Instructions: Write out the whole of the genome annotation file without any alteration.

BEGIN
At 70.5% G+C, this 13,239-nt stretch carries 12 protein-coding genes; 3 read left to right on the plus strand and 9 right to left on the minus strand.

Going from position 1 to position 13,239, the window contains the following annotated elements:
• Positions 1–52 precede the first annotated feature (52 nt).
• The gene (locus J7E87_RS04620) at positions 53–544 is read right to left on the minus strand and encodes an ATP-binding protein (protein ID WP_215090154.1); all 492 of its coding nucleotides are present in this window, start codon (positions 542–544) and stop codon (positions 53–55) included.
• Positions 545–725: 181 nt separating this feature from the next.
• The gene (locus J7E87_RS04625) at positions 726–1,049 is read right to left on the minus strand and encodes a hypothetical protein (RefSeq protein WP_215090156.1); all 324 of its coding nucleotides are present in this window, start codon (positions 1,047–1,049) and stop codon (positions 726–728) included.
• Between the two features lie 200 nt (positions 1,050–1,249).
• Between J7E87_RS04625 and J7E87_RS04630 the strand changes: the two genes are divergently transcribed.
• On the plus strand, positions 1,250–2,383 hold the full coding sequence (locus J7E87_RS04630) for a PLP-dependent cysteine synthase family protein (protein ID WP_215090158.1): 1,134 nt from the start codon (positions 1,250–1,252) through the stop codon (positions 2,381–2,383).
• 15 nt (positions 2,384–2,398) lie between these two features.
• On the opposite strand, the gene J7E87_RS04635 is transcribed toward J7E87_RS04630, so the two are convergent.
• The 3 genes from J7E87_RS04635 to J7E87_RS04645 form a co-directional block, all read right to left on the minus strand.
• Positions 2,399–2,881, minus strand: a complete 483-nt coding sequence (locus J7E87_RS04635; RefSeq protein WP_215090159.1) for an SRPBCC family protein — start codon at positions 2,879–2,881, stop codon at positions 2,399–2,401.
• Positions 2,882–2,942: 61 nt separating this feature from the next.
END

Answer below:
At 70.5% G+C, this 13,239-nt stretch carries 12 protein-coding genes; 3 read left to right on the plus strand and 9 right to left on the minus strand.

Going from position 1 to position 13,239, the window contains the following annotated elements:
• Positions 1–52 precede the first annotated feature (52 nt).
• The gene (locus J7E87_RS04620) at positions 53–544 is read right to left on the minus strand and encodes an ATP-binding protein (protein ID WP_215090154.1); all 492 of its coding nucleotides are present in this window, start codon (positions 542–544) and stop codon (positions 53–55) included.
• Positions 545–725: 181 nt separating this feature from the next.
• The gene (locus J7E87_RS04625) at positions 726–1,049 is read right to left on the minus strand and encodes a hypothetical protein (RefSeq protein WP_215090156.1); all 324 of its coding nucleotides are present in this window, start codon (positions 1,047–1,049) and stop codon (positions 726–728) included.
• Between the two features lie 200 nt (positions 1,050–1,249).
• Between J7E87_RS04625 and J7E87_RS04630 the strand changes: the two genes are divergently transcribed.
• On the plus strand, positions 1,250–2,383 hold the full coding sequence (locus J7E87_RS04630) for a PLP-dependent cysteine synthase family protein (protein ID WP_215090158.1): 1,134 nt from the start codon (positions 1,250–1,252) through the stop codon (positions 2,381–2,383).
• 15 nt (positions 2,384–2,398) lie between these two features.
• On the opposite strand, the gene J7E87_RS04635 is transcribed toward J7E87_RS04630, so the two are convergent.
• The 3 genes from J7E87_RS04635 to J7E87_RS04645 form a co-directional block, all read right to left on the minus strand.
• Positions 2,399–2,881, minus strand: a complete 483-nt coding sequence (locus J7E87_RS04635; RefSeq protein WP_215090159.1) for an SRPBCC family protein — start codon at positions 2,879–2,881, stop codon at positions 2,399–2,401.
• Positions 2,882–2,942: 61 nt separating this feature from the next.